Fellowship program helps students learn about improving public health in underserved communities

Two University of Saint Francis students recently wrapped up a Public Health Fellowship funded in part by the St. Joe Foundation.

Kennedy Trabel, a sophomore, completed her fellowship working with the Fort Wayne Community Schools Cooking in the Classroom program. The program introduced all FWCS seventh grade students to nutrition education and provided hands-on cooking instruction. Trabel assisted with ordering food for recipes, organizing cooking equipment and supplies, reviewing evaluations and volunteering in the classrooms.

For Trabel, the experience provided the opportunity to learn how to implement public health programming, as well as better understand the challenges some students from low-income communities face.

“I grew up in a small town and was very supported by my family and community,” says Trabel. “This fellowship showed me that many youth don’t have the same experiences I had. I know this will make me a more compassionate healthcare provider in the future because I was able to see the struggles some children face.”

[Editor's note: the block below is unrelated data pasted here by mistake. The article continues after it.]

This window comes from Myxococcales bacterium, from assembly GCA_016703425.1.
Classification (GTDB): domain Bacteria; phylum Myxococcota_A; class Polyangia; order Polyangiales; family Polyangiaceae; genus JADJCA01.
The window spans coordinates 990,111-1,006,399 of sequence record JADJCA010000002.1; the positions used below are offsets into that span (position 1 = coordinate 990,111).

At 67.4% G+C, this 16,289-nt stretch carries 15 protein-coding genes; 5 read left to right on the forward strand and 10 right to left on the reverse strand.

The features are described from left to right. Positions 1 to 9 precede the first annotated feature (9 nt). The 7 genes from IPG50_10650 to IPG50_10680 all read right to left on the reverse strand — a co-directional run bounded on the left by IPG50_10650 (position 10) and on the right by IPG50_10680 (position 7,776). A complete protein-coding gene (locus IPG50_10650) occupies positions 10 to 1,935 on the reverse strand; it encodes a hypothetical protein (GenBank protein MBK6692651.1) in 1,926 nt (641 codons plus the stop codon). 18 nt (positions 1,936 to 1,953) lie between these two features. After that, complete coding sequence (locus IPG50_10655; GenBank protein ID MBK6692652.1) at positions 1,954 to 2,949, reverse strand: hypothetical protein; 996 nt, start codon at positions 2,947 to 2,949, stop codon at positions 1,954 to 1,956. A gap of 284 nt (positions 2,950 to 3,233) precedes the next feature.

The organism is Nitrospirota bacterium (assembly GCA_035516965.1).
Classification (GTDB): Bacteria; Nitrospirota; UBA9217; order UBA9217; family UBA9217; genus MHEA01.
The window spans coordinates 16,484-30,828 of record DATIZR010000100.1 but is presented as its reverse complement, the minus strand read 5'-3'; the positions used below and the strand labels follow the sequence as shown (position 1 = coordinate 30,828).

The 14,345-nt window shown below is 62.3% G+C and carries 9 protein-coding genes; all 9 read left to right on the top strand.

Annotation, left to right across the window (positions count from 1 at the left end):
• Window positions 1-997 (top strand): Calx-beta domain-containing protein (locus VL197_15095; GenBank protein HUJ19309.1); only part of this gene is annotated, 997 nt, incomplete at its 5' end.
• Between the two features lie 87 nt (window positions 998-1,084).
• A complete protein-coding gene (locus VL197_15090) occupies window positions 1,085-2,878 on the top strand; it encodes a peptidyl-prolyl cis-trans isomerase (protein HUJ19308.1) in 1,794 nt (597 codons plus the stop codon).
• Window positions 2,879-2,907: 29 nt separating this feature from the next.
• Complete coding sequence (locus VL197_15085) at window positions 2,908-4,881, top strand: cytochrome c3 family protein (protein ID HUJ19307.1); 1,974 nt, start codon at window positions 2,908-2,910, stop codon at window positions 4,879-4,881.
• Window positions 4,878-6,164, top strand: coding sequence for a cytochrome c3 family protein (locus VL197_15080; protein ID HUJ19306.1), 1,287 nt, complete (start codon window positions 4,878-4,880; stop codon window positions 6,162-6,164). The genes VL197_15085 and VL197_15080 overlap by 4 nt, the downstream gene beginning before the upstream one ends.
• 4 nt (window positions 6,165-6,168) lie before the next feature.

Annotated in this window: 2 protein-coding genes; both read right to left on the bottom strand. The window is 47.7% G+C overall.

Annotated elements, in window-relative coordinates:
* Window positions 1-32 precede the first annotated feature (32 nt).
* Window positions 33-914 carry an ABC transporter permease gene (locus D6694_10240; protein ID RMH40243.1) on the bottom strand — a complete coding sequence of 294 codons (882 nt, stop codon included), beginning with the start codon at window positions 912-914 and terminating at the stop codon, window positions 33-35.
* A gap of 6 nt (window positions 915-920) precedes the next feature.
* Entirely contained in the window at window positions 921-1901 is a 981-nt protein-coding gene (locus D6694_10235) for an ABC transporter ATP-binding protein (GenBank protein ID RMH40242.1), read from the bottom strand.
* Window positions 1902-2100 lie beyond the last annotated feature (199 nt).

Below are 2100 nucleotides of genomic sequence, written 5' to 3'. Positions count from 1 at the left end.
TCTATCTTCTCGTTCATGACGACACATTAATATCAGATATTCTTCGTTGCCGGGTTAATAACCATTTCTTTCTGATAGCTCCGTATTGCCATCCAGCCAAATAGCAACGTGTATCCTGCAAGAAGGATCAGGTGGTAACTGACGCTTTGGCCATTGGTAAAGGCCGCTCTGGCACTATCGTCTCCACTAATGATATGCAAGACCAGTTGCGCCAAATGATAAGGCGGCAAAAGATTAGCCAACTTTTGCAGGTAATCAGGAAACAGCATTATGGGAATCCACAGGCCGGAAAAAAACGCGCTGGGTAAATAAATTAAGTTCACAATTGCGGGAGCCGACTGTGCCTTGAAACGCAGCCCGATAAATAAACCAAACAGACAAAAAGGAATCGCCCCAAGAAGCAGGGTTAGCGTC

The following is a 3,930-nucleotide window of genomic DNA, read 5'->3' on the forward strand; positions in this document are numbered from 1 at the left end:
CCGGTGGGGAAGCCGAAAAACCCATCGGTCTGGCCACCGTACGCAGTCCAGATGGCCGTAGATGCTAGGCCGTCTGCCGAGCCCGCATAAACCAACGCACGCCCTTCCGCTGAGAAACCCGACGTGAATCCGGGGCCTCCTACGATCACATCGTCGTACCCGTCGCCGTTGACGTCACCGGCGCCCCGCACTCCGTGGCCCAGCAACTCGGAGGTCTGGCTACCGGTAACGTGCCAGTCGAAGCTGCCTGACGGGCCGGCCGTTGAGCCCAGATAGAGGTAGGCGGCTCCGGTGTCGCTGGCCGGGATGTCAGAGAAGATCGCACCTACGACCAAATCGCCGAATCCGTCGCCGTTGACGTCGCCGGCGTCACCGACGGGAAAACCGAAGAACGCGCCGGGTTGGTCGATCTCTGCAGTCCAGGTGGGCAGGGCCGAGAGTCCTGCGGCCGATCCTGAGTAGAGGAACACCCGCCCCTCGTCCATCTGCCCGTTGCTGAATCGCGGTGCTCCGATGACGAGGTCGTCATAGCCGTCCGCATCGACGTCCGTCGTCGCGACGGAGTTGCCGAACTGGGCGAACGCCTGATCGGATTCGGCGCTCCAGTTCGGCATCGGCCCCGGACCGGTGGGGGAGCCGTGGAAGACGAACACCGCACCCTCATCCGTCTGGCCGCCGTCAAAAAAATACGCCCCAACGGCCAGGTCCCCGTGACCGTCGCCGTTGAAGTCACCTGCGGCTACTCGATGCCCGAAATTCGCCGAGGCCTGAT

Senior Emily Clauser spent her eight-week fellowship at A Mother’s Hope, a homeless shelter for pregnant women and new mothers. While there, Clauser organized a comprehensive six-week class covering topics about infants from birth to six weeks old. Clauser is continuing her education at a Physician Assistant graduate program and is grateful for the experience she had at A Mother’s Hope.

“They go above and beyond to prepare these women for independence and arm them with skills for success mentally, emotionally and physically,” she says. “This work makes a lasting difference in the community that breaks cycles of poverty, drug use and even unemployment.”

This is the first year for the Center for Integrated Public Health Education and Research Fellowship at the University of Saint Francis. The Center’s Executive Director, Amelia Clark, PhD, says it’s off to a great start.

“The first year of the fellowship program has been a great success! When we developed the program, our focus was to place fellows in community organizations that would support academic and personal growth for each student. Watching each fellow learn about their personal experience and how it relates to others was inspiring – the fellows’ individual experiences are something that will accompany them beyond the classroom, their university journey, and ultimately into the field where they work. I’m beyond thankful to the St. Joseph Community Health Foundation for funding this transformational experience for students!”